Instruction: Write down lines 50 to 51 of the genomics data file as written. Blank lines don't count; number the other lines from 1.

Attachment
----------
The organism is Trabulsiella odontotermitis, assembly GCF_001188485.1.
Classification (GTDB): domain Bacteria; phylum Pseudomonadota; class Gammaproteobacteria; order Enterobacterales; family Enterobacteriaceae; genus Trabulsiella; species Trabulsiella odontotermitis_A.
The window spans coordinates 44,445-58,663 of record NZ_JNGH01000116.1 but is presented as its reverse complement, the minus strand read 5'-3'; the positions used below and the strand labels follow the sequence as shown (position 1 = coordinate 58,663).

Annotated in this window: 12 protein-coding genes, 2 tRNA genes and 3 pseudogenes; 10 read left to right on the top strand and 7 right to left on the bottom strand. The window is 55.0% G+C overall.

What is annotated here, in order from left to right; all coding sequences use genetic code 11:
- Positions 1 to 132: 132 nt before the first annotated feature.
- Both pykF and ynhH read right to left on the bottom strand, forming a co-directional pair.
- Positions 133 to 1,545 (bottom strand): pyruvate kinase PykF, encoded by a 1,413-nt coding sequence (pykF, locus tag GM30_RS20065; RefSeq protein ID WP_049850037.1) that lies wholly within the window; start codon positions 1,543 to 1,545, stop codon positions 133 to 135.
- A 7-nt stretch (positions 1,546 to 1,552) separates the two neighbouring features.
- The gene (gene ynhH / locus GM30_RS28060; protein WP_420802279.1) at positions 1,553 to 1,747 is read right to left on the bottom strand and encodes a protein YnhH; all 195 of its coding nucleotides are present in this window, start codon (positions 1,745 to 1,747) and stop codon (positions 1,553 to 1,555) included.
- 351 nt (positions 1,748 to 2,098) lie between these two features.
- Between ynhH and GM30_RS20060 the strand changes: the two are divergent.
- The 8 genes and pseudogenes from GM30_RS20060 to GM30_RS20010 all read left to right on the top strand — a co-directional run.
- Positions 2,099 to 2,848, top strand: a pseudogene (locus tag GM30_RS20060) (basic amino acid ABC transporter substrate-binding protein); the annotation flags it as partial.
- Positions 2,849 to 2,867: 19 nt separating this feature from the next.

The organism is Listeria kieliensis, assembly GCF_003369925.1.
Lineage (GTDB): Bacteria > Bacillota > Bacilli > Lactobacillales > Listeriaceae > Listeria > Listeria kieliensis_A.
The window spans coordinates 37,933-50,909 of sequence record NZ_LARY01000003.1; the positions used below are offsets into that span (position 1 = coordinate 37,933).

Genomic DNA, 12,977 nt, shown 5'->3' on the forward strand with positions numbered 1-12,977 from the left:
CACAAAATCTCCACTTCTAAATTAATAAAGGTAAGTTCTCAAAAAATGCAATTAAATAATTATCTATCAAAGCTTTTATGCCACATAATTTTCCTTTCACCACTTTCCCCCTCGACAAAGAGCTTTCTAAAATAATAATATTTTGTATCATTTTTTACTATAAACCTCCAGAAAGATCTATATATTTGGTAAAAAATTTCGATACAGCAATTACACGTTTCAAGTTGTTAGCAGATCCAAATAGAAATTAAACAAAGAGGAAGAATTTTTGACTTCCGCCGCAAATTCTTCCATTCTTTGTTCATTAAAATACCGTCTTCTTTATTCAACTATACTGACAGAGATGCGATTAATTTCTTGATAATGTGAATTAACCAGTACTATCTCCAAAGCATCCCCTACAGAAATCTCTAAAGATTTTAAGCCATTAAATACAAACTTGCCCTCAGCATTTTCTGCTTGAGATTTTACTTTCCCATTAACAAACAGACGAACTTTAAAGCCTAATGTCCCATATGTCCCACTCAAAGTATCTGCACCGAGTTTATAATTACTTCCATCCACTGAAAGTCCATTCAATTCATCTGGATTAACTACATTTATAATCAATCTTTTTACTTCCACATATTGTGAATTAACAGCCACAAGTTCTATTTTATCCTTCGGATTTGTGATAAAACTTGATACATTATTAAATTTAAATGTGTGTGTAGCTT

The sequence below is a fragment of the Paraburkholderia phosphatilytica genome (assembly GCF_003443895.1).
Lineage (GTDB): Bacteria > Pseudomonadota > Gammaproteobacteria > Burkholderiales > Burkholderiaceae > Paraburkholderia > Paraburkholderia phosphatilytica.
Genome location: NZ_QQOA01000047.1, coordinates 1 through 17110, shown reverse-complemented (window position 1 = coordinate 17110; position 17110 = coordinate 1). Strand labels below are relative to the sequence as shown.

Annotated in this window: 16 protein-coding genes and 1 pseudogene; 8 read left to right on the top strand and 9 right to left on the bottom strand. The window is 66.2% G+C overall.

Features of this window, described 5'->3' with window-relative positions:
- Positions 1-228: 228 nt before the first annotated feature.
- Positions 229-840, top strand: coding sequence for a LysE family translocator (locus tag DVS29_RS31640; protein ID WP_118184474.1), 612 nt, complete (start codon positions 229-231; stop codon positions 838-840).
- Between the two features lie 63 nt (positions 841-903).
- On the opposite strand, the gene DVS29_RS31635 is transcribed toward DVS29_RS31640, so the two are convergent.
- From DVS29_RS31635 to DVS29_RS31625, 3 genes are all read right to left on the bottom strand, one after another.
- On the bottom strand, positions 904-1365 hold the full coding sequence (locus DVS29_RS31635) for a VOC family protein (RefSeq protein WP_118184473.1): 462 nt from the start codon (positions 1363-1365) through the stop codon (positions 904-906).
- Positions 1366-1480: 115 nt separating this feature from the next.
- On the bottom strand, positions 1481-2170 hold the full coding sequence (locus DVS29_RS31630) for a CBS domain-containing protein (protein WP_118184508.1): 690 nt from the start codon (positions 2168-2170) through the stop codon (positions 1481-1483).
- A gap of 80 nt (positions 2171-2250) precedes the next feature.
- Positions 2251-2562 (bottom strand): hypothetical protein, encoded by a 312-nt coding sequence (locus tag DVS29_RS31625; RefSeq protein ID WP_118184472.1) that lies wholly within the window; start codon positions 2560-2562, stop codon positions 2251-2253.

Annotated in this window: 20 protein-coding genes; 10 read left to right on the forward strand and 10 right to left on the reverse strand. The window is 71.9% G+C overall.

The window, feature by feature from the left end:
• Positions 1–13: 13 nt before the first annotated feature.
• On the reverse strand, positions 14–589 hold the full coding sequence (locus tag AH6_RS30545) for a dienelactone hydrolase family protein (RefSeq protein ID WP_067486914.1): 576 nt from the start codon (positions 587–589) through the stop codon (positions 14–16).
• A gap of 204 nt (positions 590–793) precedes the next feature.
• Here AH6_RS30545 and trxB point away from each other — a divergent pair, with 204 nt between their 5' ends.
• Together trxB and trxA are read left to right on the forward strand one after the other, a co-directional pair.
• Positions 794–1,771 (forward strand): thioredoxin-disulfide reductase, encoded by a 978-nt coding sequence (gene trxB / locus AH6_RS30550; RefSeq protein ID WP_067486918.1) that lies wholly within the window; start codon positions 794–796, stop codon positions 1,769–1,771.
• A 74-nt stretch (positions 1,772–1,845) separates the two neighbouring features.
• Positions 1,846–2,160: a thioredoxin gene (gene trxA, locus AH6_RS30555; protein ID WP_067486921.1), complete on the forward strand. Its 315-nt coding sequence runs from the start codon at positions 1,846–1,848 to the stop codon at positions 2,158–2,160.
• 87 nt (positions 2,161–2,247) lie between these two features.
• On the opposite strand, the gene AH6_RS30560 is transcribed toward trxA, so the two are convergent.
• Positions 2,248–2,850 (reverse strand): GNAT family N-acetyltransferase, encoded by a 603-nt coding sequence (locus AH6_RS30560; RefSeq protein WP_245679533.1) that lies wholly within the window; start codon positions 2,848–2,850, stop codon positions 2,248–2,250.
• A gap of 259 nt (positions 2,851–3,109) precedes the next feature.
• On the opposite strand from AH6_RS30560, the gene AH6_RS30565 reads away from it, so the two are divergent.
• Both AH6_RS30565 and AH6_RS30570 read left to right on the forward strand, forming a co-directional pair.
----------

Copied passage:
• On the opposite strand from AH6_RS30560, the gene AH6_RS30565 reads away from it, so the two are divergent.
• Both AH6_RS30565 and AH6_RS30570 read left to right on the forward strand, forming a co-directional pair.